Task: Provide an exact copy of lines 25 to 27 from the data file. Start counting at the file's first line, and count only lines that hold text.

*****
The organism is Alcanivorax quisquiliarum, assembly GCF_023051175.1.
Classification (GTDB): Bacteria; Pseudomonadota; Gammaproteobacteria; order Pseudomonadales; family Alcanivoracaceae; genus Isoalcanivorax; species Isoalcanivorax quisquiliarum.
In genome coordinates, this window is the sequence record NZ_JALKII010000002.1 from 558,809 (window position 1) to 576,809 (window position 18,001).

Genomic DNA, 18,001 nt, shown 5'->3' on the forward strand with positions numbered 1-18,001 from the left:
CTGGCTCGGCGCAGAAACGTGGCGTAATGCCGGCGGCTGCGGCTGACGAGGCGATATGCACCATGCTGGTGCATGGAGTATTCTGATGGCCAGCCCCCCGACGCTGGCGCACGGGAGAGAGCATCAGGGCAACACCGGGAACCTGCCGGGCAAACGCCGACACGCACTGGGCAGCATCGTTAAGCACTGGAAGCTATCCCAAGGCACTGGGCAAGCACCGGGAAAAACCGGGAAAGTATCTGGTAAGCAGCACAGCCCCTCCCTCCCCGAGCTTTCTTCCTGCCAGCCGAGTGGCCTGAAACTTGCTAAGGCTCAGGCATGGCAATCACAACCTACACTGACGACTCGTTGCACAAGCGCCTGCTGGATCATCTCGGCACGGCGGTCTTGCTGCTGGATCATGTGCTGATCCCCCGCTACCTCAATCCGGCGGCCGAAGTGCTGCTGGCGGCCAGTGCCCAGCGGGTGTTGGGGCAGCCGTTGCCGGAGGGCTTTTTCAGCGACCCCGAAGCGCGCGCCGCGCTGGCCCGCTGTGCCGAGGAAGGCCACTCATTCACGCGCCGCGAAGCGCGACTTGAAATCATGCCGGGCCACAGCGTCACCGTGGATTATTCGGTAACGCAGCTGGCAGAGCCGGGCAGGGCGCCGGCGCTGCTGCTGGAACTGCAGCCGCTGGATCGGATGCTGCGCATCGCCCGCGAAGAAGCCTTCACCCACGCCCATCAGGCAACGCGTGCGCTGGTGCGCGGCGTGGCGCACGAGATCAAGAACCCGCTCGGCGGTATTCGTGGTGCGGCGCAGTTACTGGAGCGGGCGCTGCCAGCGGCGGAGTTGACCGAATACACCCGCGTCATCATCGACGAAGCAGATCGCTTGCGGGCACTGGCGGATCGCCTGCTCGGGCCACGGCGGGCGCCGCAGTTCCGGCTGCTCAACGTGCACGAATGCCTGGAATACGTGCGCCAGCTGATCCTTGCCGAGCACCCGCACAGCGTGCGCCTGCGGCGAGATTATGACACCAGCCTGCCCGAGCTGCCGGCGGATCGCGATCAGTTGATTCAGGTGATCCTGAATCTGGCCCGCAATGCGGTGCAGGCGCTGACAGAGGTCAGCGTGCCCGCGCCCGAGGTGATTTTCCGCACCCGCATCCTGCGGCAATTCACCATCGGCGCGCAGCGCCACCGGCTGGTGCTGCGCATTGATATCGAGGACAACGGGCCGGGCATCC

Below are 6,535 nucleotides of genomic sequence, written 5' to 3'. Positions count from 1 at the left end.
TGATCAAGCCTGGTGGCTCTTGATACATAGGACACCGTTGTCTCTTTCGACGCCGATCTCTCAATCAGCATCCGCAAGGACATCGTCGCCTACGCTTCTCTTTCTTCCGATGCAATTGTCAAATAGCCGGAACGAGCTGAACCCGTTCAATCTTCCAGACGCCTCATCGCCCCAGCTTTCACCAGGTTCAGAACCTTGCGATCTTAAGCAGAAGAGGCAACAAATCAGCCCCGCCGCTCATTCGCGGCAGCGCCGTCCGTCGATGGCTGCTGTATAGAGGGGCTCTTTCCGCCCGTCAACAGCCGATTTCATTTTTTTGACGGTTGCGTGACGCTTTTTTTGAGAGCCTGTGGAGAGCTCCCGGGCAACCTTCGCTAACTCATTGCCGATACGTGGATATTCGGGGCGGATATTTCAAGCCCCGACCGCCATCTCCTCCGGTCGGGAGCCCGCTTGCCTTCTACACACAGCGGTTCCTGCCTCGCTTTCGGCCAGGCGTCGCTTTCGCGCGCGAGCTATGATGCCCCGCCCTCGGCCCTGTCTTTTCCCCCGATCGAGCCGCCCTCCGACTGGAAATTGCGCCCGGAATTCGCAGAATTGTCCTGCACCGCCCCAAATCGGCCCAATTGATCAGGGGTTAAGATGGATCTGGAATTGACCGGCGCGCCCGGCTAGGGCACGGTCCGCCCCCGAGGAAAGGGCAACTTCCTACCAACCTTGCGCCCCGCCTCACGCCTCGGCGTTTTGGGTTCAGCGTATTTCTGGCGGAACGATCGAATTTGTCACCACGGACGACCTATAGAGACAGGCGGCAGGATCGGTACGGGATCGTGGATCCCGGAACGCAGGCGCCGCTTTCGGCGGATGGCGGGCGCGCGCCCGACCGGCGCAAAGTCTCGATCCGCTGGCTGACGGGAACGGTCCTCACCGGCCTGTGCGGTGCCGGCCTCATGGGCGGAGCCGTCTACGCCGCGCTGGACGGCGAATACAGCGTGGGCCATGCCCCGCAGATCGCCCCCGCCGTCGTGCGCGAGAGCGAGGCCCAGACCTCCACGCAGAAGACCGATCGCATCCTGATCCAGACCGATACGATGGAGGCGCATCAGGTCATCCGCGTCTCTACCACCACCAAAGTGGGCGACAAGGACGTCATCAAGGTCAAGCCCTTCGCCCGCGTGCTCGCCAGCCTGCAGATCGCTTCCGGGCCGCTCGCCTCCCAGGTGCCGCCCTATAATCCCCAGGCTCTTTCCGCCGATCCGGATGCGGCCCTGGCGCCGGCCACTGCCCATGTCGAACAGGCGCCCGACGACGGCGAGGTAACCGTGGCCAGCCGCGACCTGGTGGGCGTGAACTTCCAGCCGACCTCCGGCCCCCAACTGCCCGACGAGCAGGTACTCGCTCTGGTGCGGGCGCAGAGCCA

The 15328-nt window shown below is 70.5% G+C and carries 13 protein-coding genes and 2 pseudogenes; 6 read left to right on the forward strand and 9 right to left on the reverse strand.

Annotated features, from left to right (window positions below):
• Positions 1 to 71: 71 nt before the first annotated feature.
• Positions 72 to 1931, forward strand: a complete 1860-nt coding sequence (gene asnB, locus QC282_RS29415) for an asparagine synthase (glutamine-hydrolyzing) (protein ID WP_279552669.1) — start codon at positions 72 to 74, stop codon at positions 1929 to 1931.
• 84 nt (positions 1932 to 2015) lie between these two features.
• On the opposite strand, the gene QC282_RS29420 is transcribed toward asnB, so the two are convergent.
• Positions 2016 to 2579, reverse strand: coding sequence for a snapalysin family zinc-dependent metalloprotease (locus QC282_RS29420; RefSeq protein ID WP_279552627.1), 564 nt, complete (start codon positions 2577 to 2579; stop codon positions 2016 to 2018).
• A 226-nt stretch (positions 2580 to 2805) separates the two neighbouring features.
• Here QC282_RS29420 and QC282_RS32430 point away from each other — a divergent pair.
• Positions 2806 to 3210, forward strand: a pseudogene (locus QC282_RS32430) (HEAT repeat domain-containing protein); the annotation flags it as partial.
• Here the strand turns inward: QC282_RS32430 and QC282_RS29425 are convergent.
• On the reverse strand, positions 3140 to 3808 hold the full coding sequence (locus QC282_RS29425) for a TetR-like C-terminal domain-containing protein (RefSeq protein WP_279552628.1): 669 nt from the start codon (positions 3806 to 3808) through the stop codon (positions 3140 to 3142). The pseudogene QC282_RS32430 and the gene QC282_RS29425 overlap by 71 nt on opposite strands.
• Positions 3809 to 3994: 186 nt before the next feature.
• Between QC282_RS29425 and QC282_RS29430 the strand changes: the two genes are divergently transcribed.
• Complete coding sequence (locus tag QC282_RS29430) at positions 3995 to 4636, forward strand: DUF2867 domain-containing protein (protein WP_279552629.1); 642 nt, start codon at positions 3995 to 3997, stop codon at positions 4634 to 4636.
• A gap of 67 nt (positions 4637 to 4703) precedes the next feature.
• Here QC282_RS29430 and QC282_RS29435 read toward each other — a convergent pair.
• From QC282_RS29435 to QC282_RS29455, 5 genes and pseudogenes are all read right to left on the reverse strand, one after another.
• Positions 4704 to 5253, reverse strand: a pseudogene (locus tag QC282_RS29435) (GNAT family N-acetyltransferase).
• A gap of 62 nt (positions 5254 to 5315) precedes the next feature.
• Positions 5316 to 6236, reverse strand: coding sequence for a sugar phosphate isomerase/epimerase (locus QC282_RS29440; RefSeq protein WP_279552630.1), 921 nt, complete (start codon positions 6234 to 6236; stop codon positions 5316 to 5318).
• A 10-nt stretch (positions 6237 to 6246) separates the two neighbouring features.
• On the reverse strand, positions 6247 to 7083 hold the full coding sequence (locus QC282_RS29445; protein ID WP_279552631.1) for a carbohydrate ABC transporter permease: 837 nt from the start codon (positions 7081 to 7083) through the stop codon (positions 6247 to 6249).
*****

• From QC282_RS29435 to QC282_RS29455, 5 genes and pseudogenes are all read right to left on the reverse strand, one after another.
• Positions 4704 to 5253, reverse strand: a pseudogene (locus tag QC282_RS29435) (GNAT family N-acetyltransferase).
• A gap of 62 nt (positions 5254 to 5315) precedes the next feature.